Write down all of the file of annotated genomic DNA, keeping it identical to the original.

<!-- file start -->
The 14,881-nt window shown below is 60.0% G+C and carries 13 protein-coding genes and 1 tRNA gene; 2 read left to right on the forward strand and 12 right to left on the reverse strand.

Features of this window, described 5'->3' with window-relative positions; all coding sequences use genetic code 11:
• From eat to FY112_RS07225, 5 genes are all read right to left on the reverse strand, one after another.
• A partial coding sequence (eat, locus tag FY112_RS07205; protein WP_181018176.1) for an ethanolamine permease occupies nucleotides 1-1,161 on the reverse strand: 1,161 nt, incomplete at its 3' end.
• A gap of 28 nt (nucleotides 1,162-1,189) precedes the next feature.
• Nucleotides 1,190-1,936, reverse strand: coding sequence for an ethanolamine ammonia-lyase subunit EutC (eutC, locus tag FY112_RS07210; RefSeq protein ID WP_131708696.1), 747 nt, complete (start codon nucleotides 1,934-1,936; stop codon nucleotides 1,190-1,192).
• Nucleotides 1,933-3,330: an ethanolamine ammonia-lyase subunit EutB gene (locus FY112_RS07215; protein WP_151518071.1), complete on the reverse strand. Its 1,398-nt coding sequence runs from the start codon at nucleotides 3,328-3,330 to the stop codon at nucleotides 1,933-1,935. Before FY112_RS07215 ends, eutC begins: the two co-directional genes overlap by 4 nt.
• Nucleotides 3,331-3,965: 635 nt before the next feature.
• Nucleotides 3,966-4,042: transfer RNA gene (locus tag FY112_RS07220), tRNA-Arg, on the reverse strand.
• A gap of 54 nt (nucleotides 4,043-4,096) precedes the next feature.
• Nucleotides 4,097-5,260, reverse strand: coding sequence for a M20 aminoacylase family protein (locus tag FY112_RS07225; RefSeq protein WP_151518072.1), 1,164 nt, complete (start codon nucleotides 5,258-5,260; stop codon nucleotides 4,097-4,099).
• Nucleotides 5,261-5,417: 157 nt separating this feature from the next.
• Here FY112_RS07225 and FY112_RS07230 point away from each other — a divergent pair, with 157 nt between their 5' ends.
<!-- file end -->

The 14,881-nt window shown below is 60.0% G+C and carries 13 protein-coding genes and 1 tRNA gene; 2 read left to right on the forward strand and 12 right to left on the reverse strand.

Features of this window, described 5'->3' with window-relative positions; all coding sequences use genetic code 11:
• From eat to FY112_RS07225, 5 genes are all read right to left on the reverse strand, one after another.
• A partial coding sequence (eat, locus tag FY112_RS07205; protein WP_181018176.1) for an ethanolamine permease occupies nucleotides 1-1,161 on the reverse strand: 1,161 nt, incomplete at its 3' end.
• A gap of 28 nt (nucleotides 1,162-1,189) precedes the next feature.
• Nucleotides 1,190-1,936, reverse strand: coding sequence for an ethanolamine ammonia-lyase subunit EutC (eutC, locus tag FY112_RS07210; RefSeq protein ID WP_131708696.1), 747 nt, complete (start codon nucleotides 1,934-1,936; stop codon nucleotides 1,190-1,192).
• Nucleotides 1,933-3,330: an ethanolamine ammonia-lyase subunit EutB gene (locus FY112_RS07215; protein WP_151518071.1), complete on the reverse strand. Its 1,398-nt coding sequence runs from the start codon at nucleotides 3,328-3,330 to the stop codon at nucleotides 1,933-1,935. Before FY112_RS07215 ends, eutC begins: the two co-directional genes overlap by 4 nt.
• Nucleotides 3,331-3,965: 635 nt before the next feature.
• Nucleotides 3,966-4,042: transfer RNA gene (locus tag FY112_RS07220), tRNA-Arg, on the reverse strand.
• A gap of 54 nt (nucleotides 4,043-4,096) precedes the next feature.
• Nucleotides 4,097-5,260, reverse strand: coding sequence for a M20 aminoacylase family protein (locus tag FY112_RS07225; RefSeq protein WP_151518072.1), 1,164 nt, complete (start codon nucleotides 5,258-5,260; stop codon nucleotides 4,097-4,099).
• Nucleotides 5,261-5,417: 157 nt separating this feature from the next.
• Here FY112_RS07225 and FY112_RS07230 point away from each other — a divergent pair, with 157 nt between their 5' ends.